Domestic Affairs

My (Pillow) Bizzare Fever Dream

Editor’s Note: Story contains explicit language. 

It’s an understatement to say that odd things happen on Speedway. From fistfights to conspiracy-laden rants, and just a few months ago, sledding. As I walked to the Gates Dell Complex (GDC) this morning, I encountered another peculiar sight. Across from the long queue of Austinites waiting to receive the vaccine in Gregory Gym stood four men, each holding a different sign above his head: 





Ah, yes. The four horsemen of the political apocalypse. Despite the signs’ absurdity, the Speedway loiterers’ presence provokes very dangerous behavior, and unfortunately, these signs were not the strangest thing I witnessed that morning. I was later joined by a friend currently in the Radio-Television-Film program announcing the release of the most absurd film of the decade: “Absolute Proof.” Turns out he was absolutely correct. The film more closely resembled a fever dream than a movie, and was in fact a two hour dis-infomercial manufactured by Mike Lindell, founder and CEO of the Minnesota-based company MyPillow. Right as the film began, I knew I recognized this man’s face from somewhere, and you probably have too. From late-night commercials advertising his pillows to appearances with former President Donald Trump at press conferences, Mike Lindell’s TV presence far predates February 5th, the release date of “Actual Proof.” Lindell has been a staunch supporter of Donald Trump since the 2016 election, and following Biden’s win in November, Lindell joined the brigade of far-right media claiming the election had been stolen, robbed or rigged — claims that seemed relatively harmless until we saw what happened on January 6th. Real words turned into very real action. Actions that resulted in five deaths. 

Mike Lindell’s “Absolute Proof” is a ramble about baseless election fraud claims from the 2020 election and could practically be the fifth horseman of the Speedway political apocalypse. However, a major factor differentiates Lindell and the men on Speedway: he can afford to buy a platform. The men who stand on Speedway and yell at UT students do not have a large platform. The loudest weapon they have against reason is their voice. Men such as Lindell have tools much louder than their vocal cords to spread their lies and misinformation. For example, Lindell was able to buy out two hours of air time on One American News Network (OANN), allowing him to appeal directly to its conspiracy theorist base. 

It is men like Mike Lindell who rally the men on Speedway. 

It is men like Mike Lindell who legitimize the voices of ignorance. 

Let it not be forgotten that networks such as OANN, NewsMax, and InfoWars, among others, have consciously spread lies and misinformation in an attempt to create chaos. 

While Mike Lindell may be a recognizable face of a ludicrous–but dangerous– movement, he is hardly the main problem. He is not in Congress creating the laws that govern us, but individuals like Reps. Marjorie Taylor Greene and Lauren Boebert are. While their opinions are similar to Lindell’s, they hold the privilege of actual political power. Just as it is an understatement to say Speedway attracts some interesting people, it is also an understatement to say witnessing individuals such as Greene and Boebert in Congress is terrifying.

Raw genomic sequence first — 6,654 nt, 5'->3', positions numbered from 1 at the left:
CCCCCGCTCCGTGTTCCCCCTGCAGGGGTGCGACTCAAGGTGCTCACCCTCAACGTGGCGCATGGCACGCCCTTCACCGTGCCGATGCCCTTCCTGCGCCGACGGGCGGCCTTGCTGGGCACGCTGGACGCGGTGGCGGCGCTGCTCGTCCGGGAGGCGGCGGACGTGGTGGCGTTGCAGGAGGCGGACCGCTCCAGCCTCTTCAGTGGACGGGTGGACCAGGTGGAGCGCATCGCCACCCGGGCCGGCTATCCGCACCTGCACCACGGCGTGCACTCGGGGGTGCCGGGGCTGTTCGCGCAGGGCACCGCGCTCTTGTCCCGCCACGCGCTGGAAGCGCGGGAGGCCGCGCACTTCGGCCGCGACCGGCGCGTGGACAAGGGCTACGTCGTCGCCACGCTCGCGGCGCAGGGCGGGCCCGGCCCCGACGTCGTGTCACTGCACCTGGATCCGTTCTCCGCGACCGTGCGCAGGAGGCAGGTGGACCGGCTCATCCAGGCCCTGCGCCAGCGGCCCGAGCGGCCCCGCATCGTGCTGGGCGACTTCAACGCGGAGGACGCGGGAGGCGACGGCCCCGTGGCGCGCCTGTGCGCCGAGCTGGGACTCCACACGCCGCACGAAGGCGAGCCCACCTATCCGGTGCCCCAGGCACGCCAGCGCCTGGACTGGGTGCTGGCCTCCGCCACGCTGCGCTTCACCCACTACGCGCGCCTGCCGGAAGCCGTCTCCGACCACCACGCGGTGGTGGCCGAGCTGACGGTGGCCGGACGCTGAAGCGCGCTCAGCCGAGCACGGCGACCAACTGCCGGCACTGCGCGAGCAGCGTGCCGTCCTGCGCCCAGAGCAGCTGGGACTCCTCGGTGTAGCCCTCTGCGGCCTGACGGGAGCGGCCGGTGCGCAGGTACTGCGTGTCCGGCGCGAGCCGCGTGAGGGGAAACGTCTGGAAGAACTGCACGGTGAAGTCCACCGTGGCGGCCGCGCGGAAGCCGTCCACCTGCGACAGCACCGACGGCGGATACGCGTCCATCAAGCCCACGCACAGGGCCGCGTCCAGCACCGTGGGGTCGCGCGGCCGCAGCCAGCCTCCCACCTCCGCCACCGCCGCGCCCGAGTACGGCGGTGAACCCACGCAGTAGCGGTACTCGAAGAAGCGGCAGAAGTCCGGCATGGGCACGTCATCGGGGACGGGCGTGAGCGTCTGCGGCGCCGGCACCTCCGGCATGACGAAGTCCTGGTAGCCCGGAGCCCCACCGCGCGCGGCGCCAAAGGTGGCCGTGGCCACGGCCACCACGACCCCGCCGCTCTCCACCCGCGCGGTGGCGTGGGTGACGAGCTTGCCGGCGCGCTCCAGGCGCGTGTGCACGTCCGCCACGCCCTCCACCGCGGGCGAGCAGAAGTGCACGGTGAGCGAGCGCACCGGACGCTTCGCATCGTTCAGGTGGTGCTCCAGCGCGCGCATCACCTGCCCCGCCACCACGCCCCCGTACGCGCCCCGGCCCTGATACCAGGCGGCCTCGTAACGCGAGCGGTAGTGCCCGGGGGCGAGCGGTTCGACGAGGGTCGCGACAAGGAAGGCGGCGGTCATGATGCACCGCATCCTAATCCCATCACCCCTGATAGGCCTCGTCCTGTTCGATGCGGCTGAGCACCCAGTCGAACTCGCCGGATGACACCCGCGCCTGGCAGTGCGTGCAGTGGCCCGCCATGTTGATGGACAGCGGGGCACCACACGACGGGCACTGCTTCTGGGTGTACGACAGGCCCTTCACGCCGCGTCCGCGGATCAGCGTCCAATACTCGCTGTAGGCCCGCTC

How do you reason with the unreasonable? How does my best friend convince his well-educated parents that the earth isn’t flat? I wish I was joking on that last one. In a recent conversation with a hard-line Christian conservative who slid up on my Snapchat story about the rigged election, I asked for one– just one– news outlet that could back up his claims about widespread election fraud. He responded,  


I trust fucking no one.” 

So who is there left to place our trust in? This fleeting trust falls to representatives that make the ‘left behind’ white minority feel included. Representatives who affirm their beliefs, even when false. A while back, an old article about Trump resurfaced on Twitter claiming the former president ran Republican because he believed Republicans to be “the dumbest group of voters.” Although quickly debunked, the article indicates a serious problem with the media and in the Republican party. The news networks that spew misinformation know they are publishing lies for the sake of better ratings, and the senators and representatives who unreservedly follow a racist, misogynistic leader are not in the dark. Conspiracy-believing individuals are being duped by the echo chamber news they watch, the leaders they elect and the few institutions they trust. 

It is essential we fight ignorance with facts and persistence. Our neighbors who are blind to reason cannot simply be ignored. If they were a small population of rogue conspiracy theorists, perhaps it could be brushed aside. However, when they actually number close to half the nation, it is paramount that we learn how to reason with the unreasonable. There is a fine line between genuine discourse and hostile debates, and although it can be difficult to find this balance, it does exist and must be found to combat ignorance. 

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